It’s okay to feel ripped off by COVID. I do! I was supposed to be enjoying my children and showing them the world before they grow up. I wasn’t supposed to be a grumpy, tired, stressed, anxious mess of a mother. That’s what I have become, though… I feel like as each day goes on I am losing another day of freedom with my daughter, another day of enjoying her childhood, another day of my life. I am doubled vaxxed as is my family and when they can, my children will be too. But that doesn’t replace the time we’ve lost being stuck between these walls. It won’t give my daughter those two years of crucial early childhood development. It won’t make the world feel normal again… because like with everything, once you move forward… you very rarely go back.

An Open Letter To My First Bully

This is part of a collection of short stories depicting and detailing true events and personal experiences in my life, with a few tweaks for the privacy of all involved.

If you or anyone you know is struggling with bullying or depression or mental health in general, please seek the help of your GP or healthcare professional or a friend/family member.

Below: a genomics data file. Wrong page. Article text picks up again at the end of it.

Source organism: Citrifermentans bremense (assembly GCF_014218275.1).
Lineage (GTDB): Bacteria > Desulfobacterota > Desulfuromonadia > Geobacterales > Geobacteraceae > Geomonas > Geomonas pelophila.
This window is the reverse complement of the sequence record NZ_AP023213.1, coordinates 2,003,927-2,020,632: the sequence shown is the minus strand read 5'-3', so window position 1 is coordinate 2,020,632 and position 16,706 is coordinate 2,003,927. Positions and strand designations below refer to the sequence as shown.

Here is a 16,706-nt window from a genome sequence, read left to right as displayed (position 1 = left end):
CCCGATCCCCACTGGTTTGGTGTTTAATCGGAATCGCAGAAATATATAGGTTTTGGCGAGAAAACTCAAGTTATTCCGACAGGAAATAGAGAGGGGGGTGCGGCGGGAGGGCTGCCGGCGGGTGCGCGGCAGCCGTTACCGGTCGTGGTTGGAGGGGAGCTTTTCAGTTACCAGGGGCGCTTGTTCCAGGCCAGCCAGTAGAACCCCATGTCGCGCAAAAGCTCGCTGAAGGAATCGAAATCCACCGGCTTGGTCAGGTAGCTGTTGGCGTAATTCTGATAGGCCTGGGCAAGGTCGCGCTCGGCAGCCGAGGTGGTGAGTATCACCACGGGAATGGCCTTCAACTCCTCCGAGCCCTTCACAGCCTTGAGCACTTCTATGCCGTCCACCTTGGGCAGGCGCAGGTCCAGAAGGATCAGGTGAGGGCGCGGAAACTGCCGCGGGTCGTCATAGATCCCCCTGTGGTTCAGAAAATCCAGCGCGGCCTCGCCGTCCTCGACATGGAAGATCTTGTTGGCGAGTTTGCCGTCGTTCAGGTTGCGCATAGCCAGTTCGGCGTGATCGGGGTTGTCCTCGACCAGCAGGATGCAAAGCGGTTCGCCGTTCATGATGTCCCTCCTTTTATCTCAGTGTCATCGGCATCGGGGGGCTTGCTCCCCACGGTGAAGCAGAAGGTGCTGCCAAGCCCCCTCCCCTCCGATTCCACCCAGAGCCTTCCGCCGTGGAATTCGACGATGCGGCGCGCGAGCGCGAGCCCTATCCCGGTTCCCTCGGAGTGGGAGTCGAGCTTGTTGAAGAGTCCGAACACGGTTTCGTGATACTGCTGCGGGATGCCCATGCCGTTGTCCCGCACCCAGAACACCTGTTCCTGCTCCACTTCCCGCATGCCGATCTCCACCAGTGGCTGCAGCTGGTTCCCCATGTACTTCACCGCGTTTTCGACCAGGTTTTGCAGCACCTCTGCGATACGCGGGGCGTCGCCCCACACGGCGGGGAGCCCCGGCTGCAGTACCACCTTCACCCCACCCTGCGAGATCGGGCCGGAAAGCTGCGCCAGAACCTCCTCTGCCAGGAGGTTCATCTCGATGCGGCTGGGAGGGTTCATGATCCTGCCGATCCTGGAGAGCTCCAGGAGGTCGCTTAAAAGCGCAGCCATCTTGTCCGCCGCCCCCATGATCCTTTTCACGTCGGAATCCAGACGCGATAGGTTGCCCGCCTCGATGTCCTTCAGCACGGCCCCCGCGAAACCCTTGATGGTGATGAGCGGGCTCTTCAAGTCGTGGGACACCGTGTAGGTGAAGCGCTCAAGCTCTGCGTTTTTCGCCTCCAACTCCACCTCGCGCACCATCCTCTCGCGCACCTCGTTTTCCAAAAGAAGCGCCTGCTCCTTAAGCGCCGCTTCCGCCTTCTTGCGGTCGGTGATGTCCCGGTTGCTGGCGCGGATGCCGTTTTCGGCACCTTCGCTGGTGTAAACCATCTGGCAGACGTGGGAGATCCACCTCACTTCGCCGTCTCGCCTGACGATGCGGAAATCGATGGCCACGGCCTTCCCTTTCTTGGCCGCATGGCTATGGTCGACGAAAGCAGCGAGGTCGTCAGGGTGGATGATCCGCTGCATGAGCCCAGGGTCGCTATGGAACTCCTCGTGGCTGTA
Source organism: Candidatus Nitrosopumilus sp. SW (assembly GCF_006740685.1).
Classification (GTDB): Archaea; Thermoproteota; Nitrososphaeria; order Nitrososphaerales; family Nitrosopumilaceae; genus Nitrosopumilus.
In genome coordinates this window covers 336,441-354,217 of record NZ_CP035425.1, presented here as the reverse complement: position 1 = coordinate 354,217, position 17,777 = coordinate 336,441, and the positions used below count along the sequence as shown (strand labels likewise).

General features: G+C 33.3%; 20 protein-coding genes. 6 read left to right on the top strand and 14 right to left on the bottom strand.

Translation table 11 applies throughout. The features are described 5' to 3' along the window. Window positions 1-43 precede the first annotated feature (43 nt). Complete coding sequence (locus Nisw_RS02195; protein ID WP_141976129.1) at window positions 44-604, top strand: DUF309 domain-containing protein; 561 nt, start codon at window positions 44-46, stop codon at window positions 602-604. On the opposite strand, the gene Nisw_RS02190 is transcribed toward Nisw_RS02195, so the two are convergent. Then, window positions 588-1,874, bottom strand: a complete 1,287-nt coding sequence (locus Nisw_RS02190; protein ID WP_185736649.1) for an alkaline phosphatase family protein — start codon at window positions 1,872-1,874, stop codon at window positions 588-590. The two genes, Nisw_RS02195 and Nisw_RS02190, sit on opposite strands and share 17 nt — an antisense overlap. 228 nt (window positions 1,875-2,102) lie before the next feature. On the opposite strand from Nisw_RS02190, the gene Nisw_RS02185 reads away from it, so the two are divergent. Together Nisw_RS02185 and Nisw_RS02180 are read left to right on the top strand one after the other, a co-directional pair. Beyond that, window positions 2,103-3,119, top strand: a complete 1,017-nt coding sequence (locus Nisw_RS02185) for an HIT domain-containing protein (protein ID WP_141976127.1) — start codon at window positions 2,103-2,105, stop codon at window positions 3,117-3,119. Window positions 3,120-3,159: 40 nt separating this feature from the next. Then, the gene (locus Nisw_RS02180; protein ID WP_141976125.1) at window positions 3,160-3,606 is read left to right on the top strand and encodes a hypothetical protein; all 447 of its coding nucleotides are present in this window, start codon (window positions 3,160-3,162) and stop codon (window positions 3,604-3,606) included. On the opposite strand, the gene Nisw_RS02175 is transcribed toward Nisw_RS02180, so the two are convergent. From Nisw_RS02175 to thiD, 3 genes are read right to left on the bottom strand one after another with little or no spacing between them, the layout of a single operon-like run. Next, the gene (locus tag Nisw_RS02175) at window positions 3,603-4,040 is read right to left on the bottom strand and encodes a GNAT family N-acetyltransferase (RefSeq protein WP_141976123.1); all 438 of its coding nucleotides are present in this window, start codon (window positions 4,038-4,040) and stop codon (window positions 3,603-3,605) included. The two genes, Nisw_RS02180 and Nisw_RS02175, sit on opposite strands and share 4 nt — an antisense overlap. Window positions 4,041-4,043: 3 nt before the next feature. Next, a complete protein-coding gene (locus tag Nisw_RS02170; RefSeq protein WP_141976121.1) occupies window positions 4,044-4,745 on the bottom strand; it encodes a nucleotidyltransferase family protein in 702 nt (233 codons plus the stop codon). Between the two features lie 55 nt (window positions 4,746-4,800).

I should begin by saying, for the most part, I didn’t have bullies who went out of their way to target me. That happened on a few occasions, usually very short lived though. My bullying took place in the corridors, on the school bus, out in the yard… the places where it was basically unavoidable in a school environment.

It began in primary school, and I remember feeling hurt. I remember the feeling of sadness and loneliness, I remember questioning myself with “why me” probably the first time in my life and worst of all, I remember trying to be friends with you. We couldn’t have been more than 8 and I was new to your school. The nerves were there, I didn’t know anybody and I was the chubby little girl of a young single mum. I already felt different but you cemented that for me right from the start. Our teacher assigned you and your friends to show me around, hang out with me and basically just be a friend to me. Instead, as I tried to play along with you and your friends, you said “don’t touch me” and looked at me with disgust. I remember that moment so clearly and it was 22 years ago. I remember the burning sensation as my face turned bright red, the tears welling up in my eyes as I tried not to blink and create a waterfall down my cheeks… That was the first time I felt sadness, real sadness.